Thinking about offering take-out or delivery for the first time? Here’s some advice from Chef Sergio Monleon of Berkeley’s La Marcha Tapas Bar
Over the past month, countless restaurants have had to pivot their business models from dine-in only to offering exclusively takeout or delivery. It’s not a simple process, but there are tools that can help make it easier. We are inspired by the incredible job Chef Sergio Monleon of La Marcha Tapas Bar in Berkeley has done to ensure his restaurant survives past the pandemic, and wanted to share his hard-won tips and tricks with you.
After a lot of research, hustle and implementation this is what I did for La Marcha and these are my recommendations for all restaurant owners. I had none of these systems in place before March, and if anyone needs help getting in contact with the right people let me know. I highly recommend getting ready for this style of dining, who knows how long we’ll be like this.
1) Change your POS to Square for Restaurants. I had a lower credit card processing fee before, but honestly full service Square is key for this all to work. Plus it’s free during this right now. It also has a payroll feature that is cheaper than Gusto and also streamlines the process. Syncs with Quickbooks and a number of other apps.
2) Sign up for weebly. It’s an online store with a curbside pick up request option. It links directly to Square, and you can set it up to print tickets directly to your kitchen printer. People order online, select a pick-up date and time, and I have it set to print 30 minutes before it needs to be ready. Super easy to use, also free right now during this pandemic. Lowers in-store transactions allowing for a safer environment for your staff.
3) Sign up for all third-party delivery companies. Some waive their commissions for the first 30 days. Plus they all send out professional photographers to shoot your food, at no cost to you. Turn them off during peak hours later, if you want. Or cancel them all together. Raise your prices and offer in-store pick up discounts. The next service is where it’s at anyways.
4) Sign up for Go Parrot. For $150 p/month and $6.99 per delivery, it basically allows you to be your own delivery company. Charge a delivery fee to cover your cost. It’s way less than the 30% commission these other companies take. There’s so much more to this service but I’m keeping it short and sweet for this post.
5) Sign up for Chowly. For $99 it will communicate with all your third-party delivery companies and send them directly to Square, which prints in your kitchen automatically. I was managing 5 tablets, and during the rush that’s not fun. I’m happy to pay $3 per day to not deal with that headache.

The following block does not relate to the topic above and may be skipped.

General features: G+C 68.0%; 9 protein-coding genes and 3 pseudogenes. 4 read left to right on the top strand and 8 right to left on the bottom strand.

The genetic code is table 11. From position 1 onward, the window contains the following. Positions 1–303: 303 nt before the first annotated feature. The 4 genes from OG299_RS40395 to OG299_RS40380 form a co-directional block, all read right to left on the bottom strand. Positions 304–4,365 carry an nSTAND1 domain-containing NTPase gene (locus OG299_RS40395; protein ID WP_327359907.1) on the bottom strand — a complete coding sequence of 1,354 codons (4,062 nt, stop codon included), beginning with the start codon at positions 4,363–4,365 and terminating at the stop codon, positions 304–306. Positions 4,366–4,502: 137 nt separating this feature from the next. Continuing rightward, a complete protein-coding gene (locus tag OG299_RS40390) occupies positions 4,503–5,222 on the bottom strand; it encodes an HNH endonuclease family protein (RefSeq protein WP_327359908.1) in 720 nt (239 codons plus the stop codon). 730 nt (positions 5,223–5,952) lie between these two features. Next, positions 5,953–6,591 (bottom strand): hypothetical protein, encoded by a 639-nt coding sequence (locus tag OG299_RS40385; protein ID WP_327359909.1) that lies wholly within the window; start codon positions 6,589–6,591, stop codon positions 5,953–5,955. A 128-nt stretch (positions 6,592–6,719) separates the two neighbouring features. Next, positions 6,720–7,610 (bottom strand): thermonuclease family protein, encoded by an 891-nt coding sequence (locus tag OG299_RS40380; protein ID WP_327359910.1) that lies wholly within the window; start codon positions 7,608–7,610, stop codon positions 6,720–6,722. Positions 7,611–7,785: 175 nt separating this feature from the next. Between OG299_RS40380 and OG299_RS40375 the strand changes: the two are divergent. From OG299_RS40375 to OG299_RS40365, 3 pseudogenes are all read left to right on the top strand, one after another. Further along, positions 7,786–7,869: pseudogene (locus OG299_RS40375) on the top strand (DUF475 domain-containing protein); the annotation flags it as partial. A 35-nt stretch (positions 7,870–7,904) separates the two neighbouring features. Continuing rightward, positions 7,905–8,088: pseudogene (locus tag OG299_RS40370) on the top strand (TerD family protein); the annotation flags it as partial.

6) Upgrade your Yelp business profile account. It’s also free right now. There, you can add tags to your business (like “offers delivery” or “take out” or “vegan friendly”) so you show up in relevant searches. People are on Yelp searching for restaurants that offer take out and if you don’t do this you won’t be showing up. There are other useful marketing features they’ve added like adding posts, pictures and announcements that can reach thousands of people. Take some of those professional Grubhub pics and make some Yelp posts to announce what you’re still offering during the shelter in place. It’s free advertising.
7) If you’ve ever used OpenTable or any other reservation system, they have useful marketing tools. You can at the very least download the emails and send out some blasts. I see a spike in our sales every time an email blast goes out.
8 ) you should also be boosting Instagram & Facebook posts and running ads on social media. Highest ROI I’ve seen in marketing. You can get very specific as to who your target audience is, what their interests are, their demographics, etc.
There’s other less essential but super useful services and apps that have helped tighten up operations. My last piece of advice is to be flexible and ready for whatever might come our way. From back to regular business, to extended quarantines and everything in between. Oh, and that it’s ok if something doesn’t work out. I have to remind myself of that one daily. Failure and mistakes are not always a bad thing.
I don’t know if this is useful for anyone, but hopefully it helps. And if anyone needs introductions to any reps let me know. I’ve become friends with some of these people during this whole process lol. And I don’t get a commission from any (already asked) but still down to help make an introduction by emailing me at firstname.lastname@example.org.
af&co does not receive commission for any referrals or links in this post, but if you need our help please do not hesitate to ask!